Date of this Version
Published in Journal of Clinical and Experimental Neuropsychology, 2016, 6pp; doi 10.1080/13803395.2016.1168781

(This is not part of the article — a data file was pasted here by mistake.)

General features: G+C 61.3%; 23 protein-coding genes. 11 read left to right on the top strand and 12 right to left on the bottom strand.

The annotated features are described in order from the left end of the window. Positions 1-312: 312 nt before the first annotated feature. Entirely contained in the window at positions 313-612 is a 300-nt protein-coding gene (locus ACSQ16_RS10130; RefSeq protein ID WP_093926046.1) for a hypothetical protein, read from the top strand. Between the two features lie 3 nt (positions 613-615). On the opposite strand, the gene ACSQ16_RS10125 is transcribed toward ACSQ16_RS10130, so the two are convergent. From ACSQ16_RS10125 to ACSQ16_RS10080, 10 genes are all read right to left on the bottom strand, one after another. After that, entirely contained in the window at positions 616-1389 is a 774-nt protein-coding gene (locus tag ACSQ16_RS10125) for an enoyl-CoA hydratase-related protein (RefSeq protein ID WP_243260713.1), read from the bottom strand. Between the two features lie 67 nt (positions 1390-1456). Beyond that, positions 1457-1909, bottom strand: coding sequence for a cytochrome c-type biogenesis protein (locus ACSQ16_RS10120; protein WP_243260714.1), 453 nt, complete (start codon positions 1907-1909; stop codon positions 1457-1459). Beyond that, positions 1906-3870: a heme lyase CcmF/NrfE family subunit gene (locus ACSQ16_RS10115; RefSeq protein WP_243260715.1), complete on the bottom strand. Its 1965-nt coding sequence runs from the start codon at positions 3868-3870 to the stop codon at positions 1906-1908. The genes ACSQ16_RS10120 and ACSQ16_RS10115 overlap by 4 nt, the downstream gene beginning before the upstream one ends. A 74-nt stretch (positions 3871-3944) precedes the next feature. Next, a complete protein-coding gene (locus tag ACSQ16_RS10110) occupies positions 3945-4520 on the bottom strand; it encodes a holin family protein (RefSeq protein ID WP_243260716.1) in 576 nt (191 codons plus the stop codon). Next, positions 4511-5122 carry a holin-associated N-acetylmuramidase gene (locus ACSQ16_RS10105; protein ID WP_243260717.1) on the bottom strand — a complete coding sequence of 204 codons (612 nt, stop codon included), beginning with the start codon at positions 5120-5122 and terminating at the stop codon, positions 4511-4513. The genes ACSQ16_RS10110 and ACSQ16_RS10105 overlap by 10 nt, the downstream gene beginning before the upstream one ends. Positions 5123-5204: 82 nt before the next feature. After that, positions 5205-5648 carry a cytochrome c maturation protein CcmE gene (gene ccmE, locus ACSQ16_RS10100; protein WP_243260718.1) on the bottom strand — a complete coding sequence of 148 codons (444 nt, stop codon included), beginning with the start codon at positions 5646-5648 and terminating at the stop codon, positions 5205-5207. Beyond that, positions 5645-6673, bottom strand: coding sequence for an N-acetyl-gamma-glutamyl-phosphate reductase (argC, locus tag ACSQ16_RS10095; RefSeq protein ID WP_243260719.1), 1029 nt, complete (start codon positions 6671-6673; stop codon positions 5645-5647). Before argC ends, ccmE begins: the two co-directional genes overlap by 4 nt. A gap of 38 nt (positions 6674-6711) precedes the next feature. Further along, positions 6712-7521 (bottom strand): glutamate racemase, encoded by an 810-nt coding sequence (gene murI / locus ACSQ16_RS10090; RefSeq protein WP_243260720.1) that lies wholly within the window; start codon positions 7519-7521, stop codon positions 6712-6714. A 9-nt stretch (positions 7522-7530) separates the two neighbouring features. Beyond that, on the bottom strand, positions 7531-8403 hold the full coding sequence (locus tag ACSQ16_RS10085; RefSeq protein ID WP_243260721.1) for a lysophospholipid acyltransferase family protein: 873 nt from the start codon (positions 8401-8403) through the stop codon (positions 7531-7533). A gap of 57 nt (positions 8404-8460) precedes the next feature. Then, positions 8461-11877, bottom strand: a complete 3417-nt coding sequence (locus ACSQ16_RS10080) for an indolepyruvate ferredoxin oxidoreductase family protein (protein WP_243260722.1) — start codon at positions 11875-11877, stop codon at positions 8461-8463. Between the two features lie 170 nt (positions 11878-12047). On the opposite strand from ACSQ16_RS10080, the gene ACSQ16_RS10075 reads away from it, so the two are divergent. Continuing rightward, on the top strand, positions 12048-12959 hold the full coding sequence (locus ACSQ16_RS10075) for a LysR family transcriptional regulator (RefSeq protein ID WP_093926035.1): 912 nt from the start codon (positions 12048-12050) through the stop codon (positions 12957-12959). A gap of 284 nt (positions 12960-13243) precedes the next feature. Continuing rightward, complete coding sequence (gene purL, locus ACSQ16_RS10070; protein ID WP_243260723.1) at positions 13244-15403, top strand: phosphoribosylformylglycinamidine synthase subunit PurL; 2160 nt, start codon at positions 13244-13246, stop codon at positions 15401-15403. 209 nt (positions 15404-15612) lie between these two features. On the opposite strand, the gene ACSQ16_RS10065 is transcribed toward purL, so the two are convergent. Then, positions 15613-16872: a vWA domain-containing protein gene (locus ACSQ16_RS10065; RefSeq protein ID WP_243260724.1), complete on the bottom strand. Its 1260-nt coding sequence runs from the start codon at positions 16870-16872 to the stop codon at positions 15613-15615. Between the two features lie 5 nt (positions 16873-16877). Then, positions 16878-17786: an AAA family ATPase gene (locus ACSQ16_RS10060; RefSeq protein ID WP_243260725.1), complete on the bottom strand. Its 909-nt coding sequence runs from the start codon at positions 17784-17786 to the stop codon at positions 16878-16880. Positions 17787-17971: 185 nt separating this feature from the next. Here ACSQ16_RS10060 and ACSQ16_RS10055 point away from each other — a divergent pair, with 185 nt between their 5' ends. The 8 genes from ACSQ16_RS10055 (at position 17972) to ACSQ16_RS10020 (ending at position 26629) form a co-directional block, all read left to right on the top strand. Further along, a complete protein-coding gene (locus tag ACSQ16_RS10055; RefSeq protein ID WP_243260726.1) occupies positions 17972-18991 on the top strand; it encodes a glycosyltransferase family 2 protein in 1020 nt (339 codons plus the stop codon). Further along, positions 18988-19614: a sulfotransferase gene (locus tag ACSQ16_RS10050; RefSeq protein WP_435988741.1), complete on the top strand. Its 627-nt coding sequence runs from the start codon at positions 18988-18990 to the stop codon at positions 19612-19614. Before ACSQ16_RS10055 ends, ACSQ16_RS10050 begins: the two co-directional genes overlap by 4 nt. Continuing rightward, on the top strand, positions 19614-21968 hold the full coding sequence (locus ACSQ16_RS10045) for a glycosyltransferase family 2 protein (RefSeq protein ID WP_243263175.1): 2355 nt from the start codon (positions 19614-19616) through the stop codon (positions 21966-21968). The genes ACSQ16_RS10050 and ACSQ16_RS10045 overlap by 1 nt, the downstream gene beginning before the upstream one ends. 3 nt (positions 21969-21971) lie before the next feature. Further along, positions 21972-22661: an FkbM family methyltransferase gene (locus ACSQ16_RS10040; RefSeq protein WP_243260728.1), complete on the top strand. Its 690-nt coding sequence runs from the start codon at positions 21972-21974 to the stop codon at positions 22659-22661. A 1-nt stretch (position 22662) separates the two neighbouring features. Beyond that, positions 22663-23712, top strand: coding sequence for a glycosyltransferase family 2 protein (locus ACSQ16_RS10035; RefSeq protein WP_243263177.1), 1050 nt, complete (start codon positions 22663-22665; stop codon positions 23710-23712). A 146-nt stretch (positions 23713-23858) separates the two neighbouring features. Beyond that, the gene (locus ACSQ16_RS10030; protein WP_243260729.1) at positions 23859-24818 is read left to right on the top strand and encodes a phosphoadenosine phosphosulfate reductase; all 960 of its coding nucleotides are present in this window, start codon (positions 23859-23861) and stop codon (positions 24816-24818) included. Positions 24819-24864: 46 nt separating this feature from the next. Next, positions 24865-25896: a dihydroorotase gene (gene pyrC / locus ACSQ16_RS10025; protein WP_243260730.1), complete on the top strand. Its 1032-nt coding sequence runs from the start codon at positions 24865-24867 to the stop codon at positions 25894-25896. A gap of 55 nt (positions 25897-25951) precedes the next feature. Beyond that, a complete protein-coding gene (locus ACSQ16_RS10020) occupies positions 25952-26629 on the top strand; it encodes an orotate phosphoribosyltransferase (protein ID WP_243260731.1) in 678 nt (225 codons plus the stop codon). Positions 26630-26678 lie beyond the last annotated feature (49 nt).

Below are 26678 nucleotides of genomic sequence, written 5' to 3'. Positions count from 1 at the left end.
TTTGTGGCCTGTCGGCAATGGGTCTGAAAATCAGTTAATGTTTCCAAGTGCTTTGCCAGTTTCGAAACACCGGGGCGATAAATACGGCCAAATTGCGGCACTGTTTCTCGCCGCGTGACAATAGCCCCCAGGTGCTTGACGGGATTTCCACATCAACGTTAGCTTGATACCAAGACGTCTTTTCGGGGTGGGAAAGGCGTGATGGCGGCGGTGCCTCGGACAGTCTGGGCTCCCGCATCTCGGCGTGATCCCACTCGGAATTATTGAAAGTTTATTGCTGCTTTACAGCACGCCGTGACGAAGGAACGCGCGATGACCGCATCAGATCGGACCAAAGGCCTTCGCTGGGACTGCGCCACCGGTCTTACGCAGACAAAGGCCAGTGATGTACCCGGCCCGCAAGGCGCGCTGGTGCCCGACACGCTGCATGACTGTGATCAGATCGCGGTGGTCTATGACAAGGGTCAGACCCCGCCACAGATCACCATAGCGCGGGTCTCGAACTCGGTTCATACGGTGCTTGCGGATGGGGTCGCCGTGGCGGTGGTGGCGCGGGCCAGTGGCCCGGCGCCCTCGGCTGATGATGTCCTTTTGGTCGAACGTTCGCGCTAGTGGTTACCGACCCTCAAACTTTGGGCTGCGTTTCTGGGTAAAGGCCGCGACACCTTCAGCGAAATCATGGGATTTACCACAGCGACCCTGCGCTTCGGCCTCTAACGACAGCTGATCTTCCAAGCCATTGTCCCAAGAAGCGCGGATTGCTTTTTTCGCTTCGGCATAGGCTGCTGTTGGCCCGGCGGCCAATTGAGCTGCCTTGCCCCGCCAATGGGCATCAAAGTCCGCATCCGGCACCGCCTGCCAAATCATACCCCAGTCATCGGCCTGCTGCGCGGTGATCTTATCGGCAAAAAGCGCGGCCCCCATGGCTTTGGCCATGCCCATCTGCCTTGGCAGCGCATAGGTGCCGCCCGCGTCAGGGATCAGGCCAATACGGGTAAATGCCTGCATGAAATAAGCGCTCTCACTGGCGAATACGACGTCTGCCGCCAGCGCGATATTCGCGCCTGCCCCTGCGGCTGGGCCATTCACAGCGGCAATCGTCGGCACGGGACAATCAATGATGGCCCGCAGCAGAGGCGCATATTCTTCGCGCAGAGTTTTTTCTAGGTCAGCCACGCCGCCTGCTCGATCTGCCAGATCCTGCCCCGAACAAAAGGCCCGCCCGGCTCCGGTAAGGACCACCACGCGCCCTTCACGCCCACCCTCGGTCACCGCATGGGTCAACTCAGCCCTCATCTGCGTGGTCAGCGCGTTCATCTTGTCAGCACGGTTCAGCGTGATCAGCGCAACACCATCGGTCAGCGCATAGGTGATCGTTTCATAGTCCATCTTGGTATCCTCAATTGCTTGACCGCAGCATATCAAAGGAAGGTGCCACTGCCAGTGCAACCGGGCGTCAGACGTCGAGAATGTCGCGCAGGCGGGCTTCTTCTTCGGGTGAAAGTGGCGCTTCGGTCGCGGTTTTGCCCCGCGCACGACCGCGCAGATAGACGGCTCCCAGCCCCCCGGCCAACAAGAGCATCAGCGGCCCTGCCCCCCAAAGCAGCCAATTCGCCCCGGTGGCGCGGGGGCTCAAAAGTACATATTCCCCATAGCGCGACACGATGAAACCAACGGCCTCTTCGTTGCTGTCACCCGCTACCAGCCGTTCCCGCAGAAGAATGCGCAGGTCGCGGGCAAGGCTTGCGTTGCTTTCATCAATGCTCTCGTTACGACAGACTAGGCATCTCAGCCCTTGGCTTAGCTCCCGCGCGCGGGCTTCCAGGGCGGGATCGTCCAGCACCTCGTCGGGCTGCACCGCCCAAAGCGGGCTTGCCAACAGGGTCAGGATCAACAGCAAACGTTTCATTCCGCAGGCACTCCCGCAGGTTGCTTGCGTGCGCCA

Computerized neuropsychological testing has become an important tool in the identification and management of sports-related concussions; however, the psychometric effect of repeat testing has not been studied extensively beyond test–retest statistics. The current study analyzed data from Division I collegiate athletes who completed Immediate Post-Concussion Assessment and Cognitive Testing (ImPACT) baseline assessments at four sequential time points that varied over the course of their athletic careers. Administrations were part of a larger National Institutes of Health (NIH) study. Growth curve modeling showed that the two memory composite scores increased significantly with successive administrations: Change in Verbal Memory was best represented with a quadratic model, while a linear model best fit Visual Memory. Visual Motor Speed and Reaction Time composites showed no significant linear or quadratic growth. The results demonstrate the effect of repeated test administrations for memory composite scores, while speed composites were not significantly impacted by repeat testing. Acceptable test–retest reliability was demonstrated for all four composites as well.